Imagine replacing a popular performer who played a high-profile role, on and off, for almost 20 years.
That’s the mountain that J. Robert “Jimmy” Moore must climb as he dons Crumpet the Elf’s holiday hat in David Sedaris’ perennial hit, “The Santaland Diaries,” at Zach Theatre. Moore must wrestle with memories of Martin Burke, who introduced the role to Austin in 1998 and played the cantankerous Macy’s employee — with judicious breaks — until 2016.
“Audiences come to see the personality of a performer infused in the work,” Moore says about one-actor shows such as “Santaland.” “That was the case with Martin, and we can't escape it with ours. I've been told my version is kinda flirty and gossipy — as if you are sitting down to coffee to kvetch with a good and funny friend.”
One of Zach’s pivotal talents, Burke was not the only performer to amuse packed houses as the irreverent Crumpet. Rob Williams from the Flaming Idiots juggling comedy act took over in 2004; Lee Eddy became Austin’s first female Crumpet in 2005; and Espie Randolph took up the challenge in 2008 and 2009.
RELATED: Laugh at ourselves with Martin Burke in "Santaland Diaries"
Moore has already played the role in San Antonio, where he grew up, albeit when he was much younger. Now he is 32, one year younger than Crumpet’s onstage age, and much wiser about the ways of the world, especially after working some “really horrible jobs” while launching his theatrical career in New York City.
Moore, who earned his graduate degree in directing at Texas State University in San Marcos, grew up watching old movies and knowing that he wanted to be part of theater.
“I just didn’t know how to break in,” he laughs. “I was Mike Fink in the fifth grade, and I got the role because the teacher went ‘eeny, meeny, miny, moe.’ That's how I landed my first lead in a musical.”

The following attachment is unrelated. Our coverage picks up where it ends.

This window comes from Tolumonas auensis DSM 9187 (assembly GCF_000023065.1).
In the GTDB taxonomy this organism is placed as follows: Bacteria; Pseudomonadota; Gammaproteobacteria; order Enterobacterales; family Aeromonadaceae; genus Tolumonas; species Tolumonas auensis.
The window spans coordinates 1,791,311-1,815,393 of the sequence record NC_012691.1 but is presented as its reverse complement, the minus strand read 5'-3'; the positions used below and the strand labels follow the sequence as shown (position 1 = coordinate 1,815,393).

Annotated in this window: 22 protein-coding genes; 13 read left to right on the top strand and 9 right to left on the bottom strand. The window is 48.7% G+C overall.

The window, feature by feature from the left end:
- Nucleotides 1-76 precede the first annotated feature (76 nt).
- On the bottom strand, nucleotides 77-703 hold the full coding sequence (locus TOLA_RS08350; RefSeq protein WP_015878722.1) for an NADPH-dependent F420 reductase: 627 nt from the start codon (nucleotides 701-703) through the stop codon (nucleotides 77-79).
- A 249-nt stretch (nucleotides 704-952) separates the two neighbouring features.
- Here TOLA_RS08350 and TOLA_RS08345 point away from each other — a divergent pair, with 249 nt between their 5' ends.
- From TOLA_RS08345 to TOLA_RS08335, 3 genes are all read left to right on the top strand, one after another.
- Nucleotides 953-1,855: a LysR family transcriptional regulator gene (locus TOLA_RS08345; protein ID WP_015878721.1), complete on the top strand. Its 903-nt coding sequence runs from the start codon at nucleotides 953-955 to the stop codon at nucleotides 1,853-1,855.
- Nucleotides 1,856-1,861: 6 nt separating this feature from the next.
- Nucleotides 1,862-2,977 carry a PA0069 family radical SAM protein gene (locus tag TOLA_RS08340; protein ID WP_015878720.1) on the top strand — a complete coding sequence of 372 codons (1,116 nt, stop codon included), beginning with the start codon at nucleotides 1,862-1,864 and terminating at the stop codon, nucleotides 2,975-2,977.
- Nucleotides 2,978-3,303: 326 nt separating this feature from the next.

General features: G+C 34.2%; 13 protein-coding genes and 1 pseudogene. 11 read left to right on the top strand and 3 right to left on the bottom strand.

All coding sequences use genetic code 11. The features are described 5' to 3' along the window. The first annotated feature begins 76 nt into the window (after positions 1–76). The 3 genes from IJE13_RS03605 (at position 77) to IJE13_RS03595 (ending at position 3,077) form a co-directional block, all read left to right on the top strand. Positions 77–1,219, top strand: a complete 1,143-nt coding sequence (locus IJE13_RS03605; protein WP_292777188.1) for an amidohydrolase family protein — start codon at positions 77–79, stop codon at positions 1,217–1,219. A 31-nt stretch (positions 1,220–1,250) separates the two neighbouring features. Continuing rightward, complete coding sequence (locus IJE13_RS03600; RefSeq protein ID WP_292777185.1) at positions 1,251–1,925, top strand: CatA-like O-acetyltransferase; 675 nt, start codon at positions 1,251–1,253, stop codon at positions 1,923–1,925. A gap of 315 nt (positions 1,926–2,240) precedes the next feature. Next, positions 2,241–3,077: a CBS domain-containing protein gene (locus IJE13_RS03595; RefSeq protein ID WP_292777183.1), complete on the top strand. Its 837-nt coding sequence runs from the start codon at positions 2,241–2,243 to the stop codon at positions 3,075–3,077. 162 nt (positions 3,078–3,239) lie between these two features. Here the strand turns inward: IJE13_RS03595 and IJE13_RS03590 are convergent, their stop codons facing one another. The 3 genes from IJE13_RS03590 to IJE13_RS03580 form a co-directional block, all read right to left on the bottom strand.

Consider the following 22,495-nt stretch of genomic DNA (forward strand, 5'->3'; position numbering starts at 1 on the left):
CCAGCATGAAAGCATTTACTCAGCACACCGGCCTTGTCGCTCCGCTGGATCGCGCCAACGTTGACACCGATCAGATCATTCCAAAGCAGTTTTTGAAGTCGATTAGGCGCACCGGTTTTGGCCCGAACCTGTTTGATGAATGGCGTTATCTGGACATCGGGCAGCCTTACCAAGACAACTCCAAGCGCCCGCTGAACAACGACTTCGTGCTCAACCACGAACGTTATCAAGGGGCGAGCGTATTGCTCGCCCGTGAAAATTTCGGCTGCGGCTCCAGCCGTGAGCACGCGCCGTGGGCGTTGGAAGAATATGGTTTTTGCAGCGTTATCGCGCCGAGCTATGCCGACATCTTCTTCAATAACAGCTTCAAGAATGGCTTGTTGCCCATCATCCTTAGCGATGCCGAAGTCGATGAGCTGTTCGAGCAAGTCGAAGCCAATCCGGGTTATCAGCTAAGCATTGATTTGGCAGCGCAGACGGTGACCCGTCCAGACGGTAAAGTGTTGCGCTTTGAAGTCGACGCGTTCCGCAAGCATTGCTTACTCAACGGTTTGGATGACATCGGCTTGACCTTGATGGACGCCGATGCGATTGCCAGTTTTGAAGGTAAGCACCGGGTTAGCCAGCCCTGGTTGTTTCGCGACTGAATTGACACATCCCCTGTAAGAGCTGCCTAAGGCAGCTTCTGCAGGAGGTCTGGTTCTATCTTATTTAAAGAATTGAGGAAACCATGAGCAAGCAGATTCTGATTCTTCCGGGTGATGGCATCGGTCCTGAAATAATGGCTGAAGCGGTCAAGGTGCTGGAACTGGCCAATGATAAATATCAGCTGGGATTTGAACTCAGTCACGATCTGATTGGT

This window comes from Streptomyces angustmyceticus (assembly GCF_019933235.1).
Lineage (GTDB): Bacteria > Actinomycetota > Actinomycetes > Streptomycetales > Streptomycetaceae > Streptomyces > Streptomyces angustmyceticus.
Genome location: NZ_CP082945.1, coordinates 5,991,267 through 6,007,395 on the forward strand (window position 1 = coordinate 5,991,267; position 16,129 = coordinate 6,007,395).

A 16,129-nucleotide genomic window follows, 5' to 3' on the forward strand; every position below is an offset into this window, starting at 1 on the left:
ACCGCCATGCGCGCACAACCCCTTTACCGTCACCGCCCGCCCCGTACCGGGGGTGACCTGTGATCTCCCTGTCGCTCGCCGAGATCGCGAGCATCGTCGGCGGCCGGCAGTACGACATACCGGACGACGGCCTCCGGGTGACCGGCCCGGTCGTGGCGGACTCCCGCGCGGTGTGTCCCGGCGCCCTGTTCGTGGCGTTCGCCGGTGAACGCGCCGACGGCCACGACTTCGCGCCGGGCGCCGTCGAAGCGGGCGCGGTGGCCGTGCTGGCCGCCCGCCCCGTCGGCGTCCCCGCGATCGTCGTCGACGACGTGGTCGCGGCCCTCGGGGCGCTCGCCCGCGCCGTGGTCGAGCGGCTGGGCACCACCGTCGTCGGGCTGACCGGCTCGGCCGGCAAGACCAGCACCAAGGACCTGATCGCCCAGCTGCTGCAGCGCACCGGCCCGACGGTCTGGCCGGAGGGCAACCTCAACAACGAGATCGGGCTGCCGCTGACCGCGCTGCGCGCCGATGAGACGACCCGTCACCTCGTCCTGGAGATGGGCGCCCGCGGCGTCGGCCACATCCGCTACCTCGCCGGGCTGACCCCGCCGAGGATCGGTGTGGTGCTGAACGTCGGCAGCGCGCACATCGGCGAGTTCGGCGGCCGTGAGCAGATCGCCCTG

He lucked out by working with a good drama teacher at Marshall High School in Northwest San Antonio, but she concentrated on competitive one-act plays rather than musicals.
“My high school teacher would say, ‘Musicals are fun for everyone but the director,' which comes back to me sometimes.”
At age 16, he was cast in the ensemble of “Camelot” at San Pedro Playhouse.
“That's when it hit me,” Moore says about the stage. “Live theater is something you can live in as a performer night after night. It's something you can bury yourself in.”
His family, which follows his stage work closely, thinks a World War II-themed Christmas show that he wrote, produced and directed was his finest achievement.
“Friends who were involved remember it fondly every holiday season,” he says. “That sparkly piece of glitz that we did.”
He did his undergraduate studies at Texas State as well and graduated in 2007. By the time he returned for graduate work, Kaitlin Hopkins was in the process of transforming the university’s musical theater training into a top 10 national program.
A role in “Anything Goes” caught the eye of Abe Reybold, associate artistic director at Zach, who drafted Moore to assist in directing “The King and I.”
RELATED: Kaitlin Hopkins takes Texas State to the top in musical theater